Health regulators are dissatisfied with testing provided by CPAP giant Philips Respironics following a massive recall of its sleep apnea devices. Two years after 15 million Philips CPAP, BiPAP and respirator devices were recalled for sound abatement foam issues, the U.S. Food & Drug Administration said more needs to be done.
“The FDA remains unsatisfied with the status of this recall, and we continue to take steps to protect the health and safety of individuals using these devices,” Dr. Jeffrey Shuren, director of the FDA’s Center for Devices and Radiological Health, said in a statement.
Extensive testing of the polyester-based polyurethane (PE-PUR) foam inside the devices has been conducted by Philips as well as outside independent laboratories. The tests resulted in the company’s conclusion that exposure to the foam particles or VOCs from the devices is “unlikely to result in an appreciable harm to health in patients,” according to the FDA statement. But the agency wants more done.
“The FDA has reviewed the available information and data provided to FDA by Philips,” the agency stated. “We do not believe that the testing and analysis Philips has shared to date are adequate to fully evaluate the risks posed to users from the recalled devices.”
Thousands File Medical Device Reports
More than 98,000 medical device reports of CPAP side effects linked to the breakdown of the PE-PUR foam have been recorded by the FDA as of December. Reported side effects include cough, dizziness and headache, as well as asthma, breathing problems, cancer, chest pain and infection, among others. There are also 346 reports of related deaths.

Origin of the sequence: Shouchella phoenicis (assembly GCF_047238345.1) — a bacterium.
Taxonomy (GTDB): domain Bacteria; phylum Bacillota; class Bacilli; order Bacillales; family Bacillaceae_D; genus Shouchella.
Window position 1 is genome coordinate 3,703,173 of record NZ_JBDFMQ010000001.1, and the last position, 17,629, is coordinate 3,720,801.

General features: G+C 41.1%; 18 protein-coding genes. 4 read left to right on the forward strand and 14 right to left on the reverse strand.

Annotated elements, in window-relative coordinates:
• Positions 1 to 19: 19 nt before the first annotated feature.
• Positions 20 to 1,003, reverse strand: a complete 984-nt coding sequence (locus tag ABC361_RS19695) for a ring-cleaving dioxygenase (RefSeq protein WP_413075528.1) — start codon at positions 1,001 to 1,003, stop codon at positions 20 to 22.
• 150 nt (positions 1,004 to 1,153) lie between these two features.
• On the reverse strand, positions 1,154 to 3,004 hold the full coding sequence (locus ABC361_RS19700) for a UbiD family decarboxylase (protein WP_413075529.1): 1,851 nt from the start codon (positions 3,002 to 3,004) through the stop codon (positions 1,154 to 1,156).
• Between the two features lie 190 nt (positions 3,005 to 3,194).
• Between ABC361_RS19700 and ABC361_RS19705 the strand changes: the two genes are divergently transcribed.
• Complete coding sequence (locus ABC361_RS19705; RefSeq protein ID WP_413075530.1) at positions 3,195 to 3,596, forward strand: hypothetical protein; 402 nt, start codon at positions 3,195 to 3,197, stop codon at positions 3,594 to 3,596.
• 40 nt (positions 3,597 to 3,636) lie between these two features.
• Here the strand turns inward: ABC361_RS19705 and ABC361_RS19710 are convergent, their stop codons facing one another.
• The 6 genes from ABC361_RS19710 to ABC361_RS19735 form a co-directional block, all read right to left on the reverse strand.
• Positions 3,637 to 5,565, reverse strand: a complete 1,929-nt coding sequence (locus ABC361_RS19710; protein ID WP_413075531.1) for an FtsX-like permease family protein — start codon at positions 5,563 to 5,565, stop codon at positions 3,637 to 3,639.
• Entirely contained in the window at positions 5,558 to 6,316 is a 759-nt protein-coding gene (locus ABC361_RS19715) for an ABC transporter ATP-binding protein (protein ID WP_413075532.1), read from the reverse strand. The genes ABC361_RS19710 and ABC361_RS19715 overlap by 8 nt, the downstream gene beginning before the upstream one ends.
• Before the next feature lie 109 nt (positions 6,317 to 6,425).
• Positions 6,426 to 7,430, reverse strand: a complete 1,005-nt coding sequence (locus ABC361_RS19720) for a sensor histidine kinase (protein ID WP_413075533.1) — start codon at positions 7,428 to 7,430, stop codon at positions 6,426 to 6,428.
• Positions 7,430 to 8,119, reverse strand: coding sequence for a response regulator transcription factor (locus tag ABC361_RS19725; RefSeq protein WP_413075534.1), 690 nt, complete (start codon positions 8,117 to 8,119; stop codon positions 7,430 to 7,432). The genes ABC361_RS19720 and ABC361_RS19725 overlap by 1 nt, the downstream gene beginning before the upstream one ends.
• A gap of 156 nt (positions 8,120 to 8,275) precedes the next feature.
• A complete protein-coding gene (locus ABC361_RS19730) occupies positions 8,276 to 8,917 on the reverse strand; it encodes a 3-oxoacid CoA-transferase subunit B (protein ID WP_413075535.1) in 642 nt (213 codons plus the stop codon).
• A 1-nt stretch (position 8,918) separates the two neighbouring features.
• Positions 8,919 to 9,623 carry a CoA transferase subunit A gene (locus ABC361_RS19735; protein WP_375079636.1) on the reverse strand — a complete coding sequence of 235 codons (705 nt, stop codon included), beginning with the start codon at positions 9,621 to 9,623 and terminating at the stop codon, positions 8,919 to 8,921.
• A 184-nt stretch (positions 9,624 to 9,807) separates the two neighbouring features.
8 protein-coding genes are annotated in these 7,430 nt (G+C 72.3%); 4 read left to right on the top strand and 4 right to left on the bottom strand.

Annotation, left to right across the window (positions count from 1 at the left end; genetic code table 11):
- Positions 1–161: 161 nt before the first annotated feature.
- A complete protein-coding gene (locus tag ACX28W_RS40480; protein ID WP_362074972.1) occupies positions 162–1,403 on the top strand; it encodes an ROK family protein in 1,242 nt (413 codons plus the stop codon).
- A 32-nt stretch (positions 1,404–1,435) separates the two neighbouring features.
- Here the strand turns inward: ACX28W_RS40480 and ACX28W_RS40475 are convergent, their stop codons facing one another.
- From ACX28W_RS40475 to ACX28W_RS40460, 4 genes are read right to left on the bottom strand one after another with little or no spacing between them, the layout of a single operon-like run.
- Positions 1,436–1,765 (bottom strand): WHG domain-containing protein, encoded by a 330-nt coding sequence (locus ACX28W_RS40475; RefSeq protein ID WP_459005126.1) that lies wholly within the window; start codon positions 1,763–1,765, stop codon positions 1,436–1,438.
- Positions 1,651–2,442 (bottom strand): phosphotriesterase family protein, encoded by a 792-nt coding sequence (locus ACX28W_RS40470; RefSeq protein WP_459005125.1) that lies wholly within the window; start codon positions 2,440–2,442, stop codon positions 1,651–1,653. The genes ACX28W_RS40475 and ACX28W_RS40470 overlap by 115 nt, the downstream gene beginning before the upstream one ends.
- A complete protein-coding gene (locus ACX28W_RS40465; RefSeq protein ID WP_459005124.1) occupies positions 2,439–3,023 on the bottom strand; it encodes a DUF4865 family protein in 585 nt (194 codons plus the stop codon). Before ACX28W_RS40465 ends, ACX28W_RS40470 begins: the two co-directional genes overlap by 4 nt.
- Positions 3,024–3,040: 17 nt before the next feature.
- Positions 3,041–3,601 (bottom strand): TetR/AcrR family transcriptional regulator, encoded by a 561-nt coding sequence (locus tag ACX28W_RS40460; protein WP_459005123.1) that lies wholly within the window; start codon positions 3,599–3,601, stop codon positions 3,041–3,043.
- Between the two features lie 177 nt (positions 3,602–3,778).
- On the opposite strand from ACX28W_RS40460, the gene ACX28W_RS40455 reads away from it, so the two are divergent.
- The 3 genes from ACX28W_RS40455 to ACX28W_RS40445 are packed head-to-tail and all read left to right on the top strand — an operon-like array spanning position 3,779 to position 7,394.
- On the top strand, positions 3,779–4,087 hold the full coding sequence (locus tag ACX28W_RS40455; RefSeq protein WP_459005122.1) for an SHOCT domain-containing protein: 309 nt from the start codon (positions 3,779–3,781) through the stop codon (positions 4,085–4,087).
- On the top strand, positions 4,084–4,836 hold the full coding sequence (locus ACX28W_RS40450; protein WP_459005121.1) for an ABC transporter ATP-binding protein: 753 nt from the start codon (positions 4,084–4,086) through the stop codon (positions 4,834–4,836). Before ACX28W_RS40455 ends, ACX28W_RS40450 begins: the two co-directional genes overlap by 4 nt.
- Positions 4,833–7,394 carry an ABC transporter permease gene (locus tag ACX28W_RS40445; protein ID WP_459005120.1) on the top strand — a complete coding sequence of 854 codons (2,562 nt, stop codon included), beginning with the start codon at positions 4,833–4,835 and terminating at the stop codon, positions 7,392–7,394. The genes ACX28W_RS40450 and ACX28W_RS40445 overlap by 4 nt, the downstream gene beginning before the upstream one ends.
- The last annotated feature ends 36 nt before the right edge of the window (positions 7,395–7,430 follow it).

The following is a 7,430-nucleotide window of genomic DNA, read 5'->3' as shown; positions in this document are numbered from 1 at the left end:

Lab testing revealed the foam could expose people to toxic chemicals, including toluenediamine, toluene diisocyanate, diethylene glycol, dimethyl diazene and phenol, 2,6-bis (1,1-dimethylethyl)-4-(1-methylpropyl)-.
Users of the devices have filed Philips CPAP lawsuits after suffering injuries. The lawsuits claim Philips CPAP devices are defective and the company didn’t adequately warn users of the risk of serious injury. In September the company offered to settle a class-action lawsuit for those who suffered monetary damages as a result of the recall.
Philips Agrees to More Foam Testing
Since the discovery of the potential health risks related to the foam in certain Philips machines and the voluntary recall, Philips said nearly 3 million new devices and repair kits have been produced and 2.5 million devices have been remediated. The company said it has worked with five independent, certified testing laboratories to examine the foam.
“In the past two years Philips Respironics has been working cooperatively with the FDA on the test and research program and published regular test updates as agreed with the FDA,” the company said in a statement.
It has agreed to more testing on certain sleep apnea and respiratory devices to supplement current test data.
“The FDA stated that the testing is extensive and conducted with independent parties and expressed no concerns with the validity or objectivity of the testing. Philips Respironics is still in discussions with the FDA on the details of further testing,” according to the statement.